Assessing the Relationship between the Compressive Strength of Concrete Cores and Molded Specimens
There is no universal relation between the compressive strength of cores drilled from concrete elements and molded cylinder and cube concrete specimens. The strength of concrete cores depends on several parameters. The strength correction factors account for these parameters. In this study, the effects of diameters, length to core diameter ratio (l=L/D), test age, and coring orientation on the compressive strength of cores were analyzed with respect to the molded cylinder and cube concrete specimens. According to the test results; the compressive strength changes in 100 and 75 mm diameter cores were found to be more significant and reliable compared to those of 50 mm diameter cores. The strength decreased by 10% and 6% in 100 and 75 mm diameter cores drilled perpendicular and parallel to the direction of casting due to drilling damage. The compressive strength of cores with l=1.0 was equivalent to 92% of that of cores with l=2.0. Furthermore, it was found that the cores drilled perpendicular to the direction of casting and having a l=2.0 ratio was 83% and 71% of that of 28-day standard cylinder and cube, respectively. The correction factors between cores and standard cylinder and cube specimens were determined to assess the in-site compressive concrete strength.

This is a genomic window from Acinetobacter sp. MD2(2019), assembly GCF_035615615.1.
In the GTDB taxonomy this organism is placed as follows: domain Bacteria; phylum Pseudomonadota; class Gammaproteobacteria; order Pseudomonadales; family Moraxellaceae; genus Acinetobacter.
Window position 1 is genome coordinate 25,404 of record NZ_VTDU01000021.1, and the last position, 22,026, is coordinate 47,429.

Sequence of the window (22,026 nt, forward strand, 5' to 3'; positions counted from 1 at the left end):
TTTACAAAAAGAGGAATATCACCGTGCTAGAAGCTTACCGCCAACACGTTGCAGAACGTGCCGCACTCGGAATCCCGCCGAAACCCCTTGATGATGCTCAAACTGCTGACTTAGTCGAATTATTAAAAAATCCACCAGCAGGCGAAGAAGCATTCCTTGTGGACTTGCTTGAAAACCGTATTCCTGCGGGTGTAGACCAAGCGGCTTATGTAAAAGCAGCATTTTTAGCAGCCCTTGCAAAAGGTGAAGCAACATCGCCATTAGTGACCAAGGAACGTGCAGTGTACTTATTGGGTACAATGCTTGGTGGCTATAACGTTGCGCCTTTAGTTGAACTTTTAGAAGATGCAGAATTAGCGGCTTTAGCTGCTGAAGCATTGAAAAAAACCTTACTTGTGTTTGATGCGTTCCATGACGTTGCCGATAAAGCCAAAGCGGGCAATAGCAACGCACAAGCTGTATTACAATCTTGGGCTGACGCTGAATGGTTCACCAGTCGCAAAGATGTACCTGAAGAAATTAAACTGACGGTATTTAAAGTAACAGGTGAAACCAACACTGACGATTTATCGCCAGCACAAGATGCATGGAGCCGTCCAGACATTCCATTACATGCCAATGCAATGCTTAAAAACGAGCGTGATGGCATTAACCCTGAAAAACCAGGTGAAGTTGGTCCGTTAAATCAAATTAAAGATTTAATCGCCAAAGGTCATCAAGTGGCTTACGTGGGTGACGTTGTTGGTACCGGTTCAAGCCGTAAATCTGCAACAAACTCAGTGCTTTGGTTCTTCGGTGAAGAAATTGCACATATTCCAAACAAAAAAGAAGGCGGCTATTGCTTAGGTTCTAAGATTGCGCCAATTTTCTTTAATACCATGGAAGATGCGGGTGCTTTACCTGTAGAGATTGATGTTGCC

Keywords: Compressive strength; concrete cores; molded
specimens; evaluation; correction factors.